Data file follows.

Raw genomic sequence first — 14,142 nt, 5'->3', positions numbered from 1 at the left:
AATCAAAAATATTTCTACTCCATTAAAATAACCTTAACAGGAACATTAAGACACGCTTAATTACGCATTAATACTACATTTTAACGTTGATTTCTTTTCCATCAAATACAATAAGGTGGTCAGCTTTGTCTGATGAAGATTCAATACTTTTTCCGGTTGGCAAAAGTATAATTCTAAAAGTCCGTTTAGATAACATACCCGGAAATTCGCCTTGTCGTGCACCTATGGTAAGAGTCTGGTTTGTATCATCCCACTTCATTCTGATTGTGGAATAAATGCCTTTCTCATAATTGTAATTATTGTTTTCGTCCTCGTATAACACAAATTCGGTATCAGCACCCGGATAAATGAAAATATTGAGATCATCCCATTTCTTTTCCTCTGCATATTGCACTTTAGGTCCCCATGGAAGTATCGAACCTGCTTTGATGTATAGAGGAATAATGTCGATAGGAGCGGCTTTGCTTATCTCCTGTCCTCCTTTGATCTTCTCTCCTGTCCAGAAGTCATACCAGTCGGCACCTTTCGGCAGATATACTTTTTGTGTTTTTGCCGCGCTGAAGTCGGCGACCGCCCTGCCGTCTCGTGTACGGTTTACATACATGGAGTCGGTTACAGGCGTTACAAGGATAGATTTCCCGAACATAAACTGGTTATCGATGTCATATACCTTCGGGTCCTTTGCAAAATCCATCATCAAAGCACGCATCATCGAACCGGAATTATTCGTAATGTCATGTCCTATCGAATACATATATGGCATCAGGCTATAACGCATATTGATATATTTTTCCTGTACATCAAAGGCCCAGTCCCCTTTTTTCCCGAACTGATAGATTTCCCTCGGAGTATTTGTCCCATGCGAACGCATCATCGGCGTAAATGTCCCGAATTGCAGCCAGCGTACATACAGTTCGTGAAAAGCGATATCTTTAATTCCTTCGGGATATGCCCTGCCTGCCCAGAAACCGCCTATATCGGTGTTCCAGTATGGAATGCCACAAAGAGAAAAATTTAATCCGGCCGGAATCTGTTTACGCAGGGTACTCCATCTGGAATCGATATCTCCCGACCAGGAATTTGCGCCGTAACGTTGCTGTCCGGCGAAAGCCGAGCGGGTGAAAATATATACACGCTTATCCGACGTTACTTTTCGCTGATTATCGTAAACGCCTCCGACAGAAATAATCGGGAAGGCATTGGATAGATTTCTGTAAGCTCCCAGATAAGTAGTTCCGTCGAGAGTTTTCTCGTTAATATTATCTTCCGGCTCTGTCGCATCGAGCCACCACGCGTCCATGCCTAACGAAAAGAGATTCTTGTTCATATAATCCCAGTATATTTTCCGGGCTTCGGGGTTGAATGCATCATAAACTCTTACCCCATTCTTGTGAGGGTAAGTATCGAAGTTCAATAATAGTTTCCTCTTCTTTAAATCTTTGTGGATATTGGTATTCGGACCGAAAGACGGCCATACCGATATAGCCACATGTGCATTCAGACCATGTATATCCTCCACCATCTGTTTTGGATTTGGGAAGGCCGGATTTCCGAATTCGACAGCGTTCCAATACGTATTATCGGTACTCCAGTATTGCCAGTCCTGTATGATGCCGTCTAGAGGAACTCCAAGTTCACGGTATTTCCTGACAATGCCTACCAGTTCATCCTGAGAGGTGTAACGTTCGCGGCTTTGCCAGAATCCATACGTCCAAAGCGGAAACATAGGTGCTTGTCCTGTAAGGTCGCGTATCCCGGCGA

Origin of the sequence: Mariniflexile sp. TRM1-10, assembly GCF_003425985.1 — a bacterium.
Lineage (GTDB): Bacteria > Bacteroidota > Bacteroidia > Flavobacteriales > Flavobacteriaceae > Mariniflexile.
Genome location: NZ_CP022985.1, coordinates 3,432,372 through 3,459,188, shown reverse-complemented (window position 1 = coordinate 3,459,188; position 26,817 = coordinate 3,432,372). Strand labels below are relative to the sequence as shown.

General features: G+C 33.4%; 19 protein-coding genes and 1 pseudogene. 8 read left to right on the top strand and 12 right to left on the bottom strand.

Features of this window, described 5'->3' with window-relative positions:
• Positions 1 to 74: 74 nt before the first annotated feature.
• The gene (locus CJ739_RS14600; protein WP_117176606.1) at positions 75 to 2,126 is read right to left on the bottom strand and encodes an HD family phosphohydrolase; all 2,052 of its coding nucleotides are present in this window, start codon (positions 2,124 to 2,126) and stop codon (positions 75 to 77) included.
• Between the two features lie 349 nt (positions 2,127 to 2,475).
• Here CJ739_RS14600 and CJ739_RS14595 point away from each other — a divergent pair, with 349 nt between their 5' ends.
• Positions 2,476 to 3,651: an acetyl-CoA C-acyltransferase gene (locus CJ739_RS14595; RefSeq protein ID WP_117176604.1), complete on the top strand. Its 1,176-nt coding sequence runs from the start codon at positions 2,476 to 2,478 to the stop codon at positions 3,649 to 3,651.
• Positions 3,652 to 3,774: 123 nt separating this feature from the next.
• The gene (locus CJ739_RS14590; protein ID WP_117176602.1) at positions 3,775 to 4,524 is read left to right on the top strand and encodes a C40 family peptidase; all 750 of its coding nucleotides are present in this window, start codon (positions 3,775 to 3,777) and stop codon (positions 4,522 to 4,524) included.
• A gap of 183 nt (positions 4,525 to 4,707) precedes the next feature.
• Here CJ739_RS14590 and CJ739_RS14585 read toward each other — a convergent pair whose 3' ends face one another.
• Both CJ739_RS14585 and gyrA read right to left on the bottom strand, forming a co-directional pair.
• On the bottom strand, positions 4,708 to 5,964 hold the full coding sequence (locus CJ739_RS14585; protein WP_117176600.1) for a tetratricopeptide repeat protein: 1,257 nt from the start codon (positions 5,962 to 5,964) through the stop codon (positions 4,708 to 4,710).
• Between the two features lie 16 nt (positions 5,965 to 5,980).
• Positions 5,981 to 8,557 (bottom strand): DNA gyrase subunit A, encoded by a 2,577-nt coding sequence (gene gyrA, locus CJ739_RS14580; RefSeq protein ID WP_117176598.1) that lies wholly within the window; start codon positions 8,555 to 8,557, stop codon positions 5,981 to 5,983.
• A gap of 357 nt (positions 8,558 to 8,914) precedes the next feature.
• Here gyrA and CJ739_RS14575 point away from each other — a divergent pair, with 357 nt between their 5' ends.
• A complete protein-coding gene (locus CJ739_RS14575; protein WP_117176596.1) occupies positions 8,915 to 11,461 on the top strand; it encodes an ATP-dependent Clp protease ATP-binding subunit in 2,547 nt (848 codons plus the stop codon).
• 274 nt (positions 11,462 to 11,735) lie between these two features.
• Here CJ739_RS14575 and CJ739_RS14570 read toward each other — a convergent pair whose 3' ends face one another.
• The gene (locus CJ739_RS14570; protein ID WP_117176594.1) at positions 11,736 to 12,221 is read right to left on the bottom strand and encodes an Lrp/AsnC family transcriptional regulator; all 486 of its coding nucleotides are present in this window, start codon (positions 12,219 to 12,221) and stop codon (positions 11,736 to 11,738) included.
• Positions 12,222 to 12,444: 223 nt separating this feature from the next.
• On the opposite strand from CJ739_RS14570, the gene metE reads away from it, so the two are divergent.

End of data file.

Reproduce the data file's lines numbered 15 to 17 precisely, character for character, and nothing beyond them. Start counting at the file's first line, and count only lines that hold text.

• A gap of 183 nt (positions 4,525 to 4,707) precedes the next feature.
• Here CJ739_RS14590 and CJ739_RS14585 read toward each other — a convergent pair whose 3' ends face one another.
• Both CJ739_RS14585 and gyrA read right to left on the bottom strand, forming a co-directional pair.